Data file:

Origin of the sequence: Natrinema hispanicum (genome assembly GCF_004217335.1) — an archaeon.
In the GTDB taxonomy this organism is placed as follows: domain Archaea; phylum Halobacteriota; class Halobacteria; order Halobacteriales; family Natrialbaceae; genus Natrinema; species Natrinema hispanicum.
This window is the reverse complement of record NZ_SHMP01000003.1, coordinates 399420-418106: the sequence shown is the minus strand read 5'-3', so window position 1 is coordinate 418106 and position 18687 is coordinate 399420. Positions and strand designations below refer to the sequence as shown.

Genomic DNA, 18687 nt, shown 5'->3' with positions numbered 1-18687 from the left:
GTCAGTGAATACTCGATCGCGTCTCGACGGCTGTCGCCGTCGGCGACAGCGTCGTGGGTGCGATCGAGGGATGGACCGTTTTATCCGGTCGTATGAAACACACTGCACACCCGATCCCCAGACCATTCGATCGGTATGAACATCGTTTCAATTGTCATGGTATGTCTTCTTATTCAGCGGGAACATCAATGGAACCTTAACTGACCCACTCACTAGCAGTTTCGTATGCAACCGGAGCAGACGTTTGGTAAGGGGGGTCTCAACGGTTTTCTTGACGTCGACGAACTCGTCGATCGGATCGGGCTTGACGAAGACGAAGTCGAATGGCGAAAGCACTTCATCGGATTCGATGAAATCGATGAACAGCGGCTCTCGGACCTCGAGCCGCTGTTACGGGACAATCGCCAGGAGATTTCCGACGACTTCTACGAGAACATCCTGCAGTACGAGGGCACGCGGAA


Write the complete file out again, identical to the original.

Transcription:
Origin of the sequence: Natrinema hispanicum (genome assembly GCF_004217335.1) — an archaeon.
In the GTDB taxonomy this organism is placed as follows: domain Archaea; phylum Halobacteriota; class Halobacteria; order Halobacteriales; family Natrialbaceae; genus Natrinema; species Natrinema hispanicum.
This window is the reverse complement of record NZ_SHMP01000003.1, coordinates 399420-418106: the sequence shown is the minus strand read 5'-3', so window position 1 is coordinate 418106 and position 18687 is coordinate 399420. Positions and strand designations below refer to the sequence as shown.

Genomic DNA, 18687 nt, shown 5'->3' with positions numbered 1-18687 from the left:
GTCAGTGAATACTCGATCGCGTCTCGACGGCTGTCGCCGTCGGCGACAGCGTCGTGGGTGCGATCGAGGGATGGACCGTTTTATCCGGTCGTATGAAACACACTGCACACCCGATCCCCAGACCATTCGATCGGTATGAACATCGTTTCAATTGTCATGGTATGTCTTCTTATTCAGCGGGAACATCAATGGAACCTTAACTGACCCACTCACTAGCAGTTTCGTATGCAACCGGAGCAGACGTTTGGTAAGGGGGGTCTCAACGGTTTTCTTGACGTCGACGAACTCGTCGATCGGATCGGGCTTGACGAAGACGAAGTCGAATGGCGAAAGCACTTCATCGGATTCGATGAAATCGATGAACAGCGGCTCTCGGACCTCGAGCCGCTGTTACGGGACAATCGCCAGGAGATTTCCGACGACTTCTACGAGAACATCCTGCAGTACGAGGGCACGCGGAA